Penn State Integrity Monitor Lauds Progress, Recommends Ending Monitorship Two Years Early
One of the many dubious parts of the 2012 NCAA consent decree and the Athletics Integrity Agreement was the establishment of an integrity monitor, who was tasked with issuing quarterly updates on Penn State’s ethics and compliance following the Sandusky report. That integrity monitorship will be no more after this year, as Charles Scheeler, who succeeded Sen. George Mitchell as Penn State’s integrity monitor, recommended in his latest report released today that the reviews are no longer necessary and will end two years before the original 2017 agreement.
“Both Senator Mitchell and I are grateful to the NCAA and the Big Ten Conference for the responsibility they placed with us,” Scheeler wrote in the report. “We are also grateful to the many Penn State officials with whom we worked. Their accomplishments over the last three years are remarkable and were undertaken with the best interests of the University at heart. Their unfailing cooperation made our work much easier. It was a privilege to observe and report upon the reformation and strengthening of a great University.”
Penn State has been lauded in each report issued by Mitchell and Scheeler to this point, as the university implemented virtually every Freeh report recommendation immediately following the maligned July 2012 report. As such, Scheeler says that both the NCAA and Big Ten have accepted his recommendation to end his duties at the end of the fall semester.
“The end of this monitorship, essentially two years early, is the result of a focused, dedicated effort on the part of Penn State, and an awful lot of hard work from many, many individuals, from the Board of Trustees on down,” President Barron said in a press release. “It is yet another significant milestone in the University’s recovery from an extraordinarily difficult and challenging set of circumstances, and I would be remiss if I did not recognize Penn State leaders and employees who worked diligently to implement hundreds of significant and meaningful changes in a short period of time, changes that have made us a leader in higher education on compliance issues.”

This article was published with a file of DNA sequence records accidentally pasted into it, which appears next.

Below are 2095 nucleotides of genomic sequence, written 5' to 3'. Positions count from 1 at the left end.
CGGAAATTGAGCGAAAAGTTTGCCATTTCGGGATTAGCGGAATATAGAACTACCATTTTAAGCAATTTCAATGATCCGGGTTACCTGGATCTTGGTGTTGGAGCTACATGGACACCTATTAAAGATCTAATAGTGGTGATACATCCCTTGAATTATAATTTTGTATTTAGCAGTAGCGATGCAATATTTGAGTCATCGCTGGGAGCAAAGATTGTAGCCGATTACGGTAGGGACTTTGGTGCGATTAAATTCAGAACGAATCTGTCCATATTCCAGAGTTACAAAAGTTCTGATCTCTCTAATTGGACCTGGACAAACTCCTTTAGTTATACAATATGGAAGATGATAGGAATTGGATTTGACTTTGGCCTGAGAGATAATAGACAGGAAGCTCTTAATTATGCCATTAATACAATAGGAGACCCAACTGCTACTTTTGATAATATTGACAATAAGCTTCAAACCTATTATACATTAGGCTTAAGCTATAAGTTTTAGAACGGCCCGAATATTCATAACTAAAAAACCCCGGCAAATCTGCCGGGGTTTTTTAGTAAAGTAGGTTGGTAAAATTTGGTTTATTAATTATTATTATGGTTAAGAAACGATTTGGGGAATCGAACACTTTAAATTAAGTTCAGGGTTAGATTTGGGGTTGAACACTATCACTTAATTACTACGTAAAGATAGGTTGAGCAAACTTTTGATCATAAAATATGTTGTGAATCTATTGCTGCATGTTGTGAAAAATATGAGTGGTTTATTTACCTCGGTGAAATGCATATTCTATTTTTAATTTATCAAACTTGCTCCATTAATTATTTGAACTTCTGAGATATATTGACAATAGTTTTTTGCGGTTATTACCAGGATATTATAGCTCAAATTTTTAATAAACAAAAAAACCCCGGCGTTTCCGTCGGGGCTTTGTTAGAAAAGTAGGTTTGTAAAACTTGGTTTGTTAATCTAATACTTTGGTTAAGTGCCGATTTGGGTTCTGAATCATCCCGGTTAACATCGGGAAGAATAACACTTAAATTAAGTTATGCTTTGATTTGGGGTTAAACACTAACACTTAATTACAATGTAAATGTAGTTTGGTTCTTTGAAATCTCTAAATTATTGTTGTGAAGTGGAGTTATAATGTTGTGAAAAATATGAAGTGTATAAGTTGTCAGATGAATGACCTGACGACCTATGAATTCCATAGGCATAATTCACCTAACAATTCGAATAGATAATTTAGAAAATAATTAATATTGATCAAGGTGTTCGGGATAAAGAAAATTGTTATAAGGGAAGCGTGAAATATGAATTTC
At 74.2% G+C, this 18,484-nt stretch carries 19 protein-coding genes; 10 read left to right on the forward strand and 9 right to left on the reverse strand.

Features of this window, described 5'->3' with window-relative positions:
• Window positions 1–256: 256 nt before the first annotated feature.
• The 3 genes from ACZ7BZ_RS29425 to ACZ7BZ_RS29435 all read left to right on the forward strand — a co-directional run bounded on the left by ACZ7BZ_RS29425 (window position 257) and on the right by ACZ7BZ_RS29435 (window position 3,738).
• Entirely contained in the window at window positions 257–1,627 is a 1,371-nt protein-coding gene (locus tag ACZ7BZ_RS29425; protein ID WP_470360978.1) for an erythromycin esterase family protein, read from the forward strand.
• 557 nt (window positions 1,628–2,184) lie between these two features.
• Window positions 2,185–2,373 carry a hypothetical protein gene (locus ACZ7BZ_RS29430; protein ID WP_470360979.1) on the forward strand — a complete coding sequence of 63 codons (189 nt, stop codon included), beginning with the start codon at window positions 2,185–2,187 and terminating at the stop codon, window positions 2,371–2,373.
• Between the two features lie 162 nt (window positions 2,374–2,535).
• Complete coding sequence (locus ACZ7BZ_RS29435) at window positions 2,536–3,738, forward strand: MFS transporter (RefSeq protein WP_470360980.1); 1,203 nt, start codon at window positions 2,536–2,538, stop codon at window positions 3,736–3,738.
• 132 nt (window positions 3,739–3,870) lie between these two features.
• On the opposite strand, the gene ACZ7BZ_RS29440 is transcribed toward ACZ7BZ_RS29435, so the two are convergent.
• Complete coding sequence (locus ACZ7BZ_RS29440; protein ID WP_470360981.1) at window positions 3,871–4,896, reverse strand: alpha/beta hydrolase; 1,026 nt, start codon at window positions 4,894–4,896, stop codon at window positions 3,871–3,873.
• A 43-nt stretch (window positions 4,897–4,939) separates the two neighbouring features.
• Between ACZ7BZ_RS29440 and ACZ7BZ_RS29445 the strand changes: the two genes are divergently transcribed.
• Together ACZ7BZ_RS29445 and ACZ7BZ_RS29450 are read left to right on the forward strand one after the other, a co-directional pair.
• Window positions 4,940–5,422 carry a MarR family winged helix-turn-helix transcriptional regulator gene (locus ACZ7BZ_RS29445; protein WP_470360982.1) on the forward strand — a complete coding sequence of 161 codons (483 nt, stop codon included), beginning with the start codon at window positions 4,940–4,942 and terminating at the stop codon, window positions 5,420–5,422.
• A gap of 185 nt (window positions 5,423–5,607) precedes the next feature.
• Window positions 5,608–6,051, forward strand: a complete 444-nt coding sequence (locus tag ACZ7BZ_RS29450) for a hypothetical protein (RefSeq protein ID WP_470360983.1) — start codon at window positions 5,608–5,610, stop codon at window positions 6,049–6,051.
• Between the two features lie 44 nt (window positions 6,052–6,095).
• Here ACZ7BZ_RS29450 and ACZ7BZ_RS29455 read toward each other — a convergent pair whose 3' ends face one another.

Penn State adopted virtually all 119 of Freeh’s recommendations for better governance and oversight. Most of the recommendations involved common sense restructuring the various reporting mechanisms at the university, but some, such as restricting access to the university’s recreation facilities, have been met with criticism. Nonetheless, Penn State maintains that other institutions are looking to Penn State and emulating its progress. Rutgers created an athletics integrity position similar to Penn State’s athletics integrity officer, and the Department of Defense sought guidance from the university on programs to address violence against women.
“Penn State’s progress has been noticed by others,” Scheeler said in the release. “Moody’s Investor Services specifically cited ‘significantly strengthened governance and management practices’ in rating the University Aa2 with a positive outlook… in reaccrediting Penn State this spring, the Middle States Commission on Higher Education also commented that ‘many institutions talk about integrity, but Penn State lives integrity.”
Whether Penn State ever needed this sort of (very expensive) oversight or not is a question for another time. For now, though, it is over. You can read the full report below:
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Though the Judicial Board has final say on the timing of implementing all policy changes, it is expected the changes will take effect for the 14th Assembly if approved.
Ever wondered how the Old Main clock runs? Maybe not, but you’re probably curious now.
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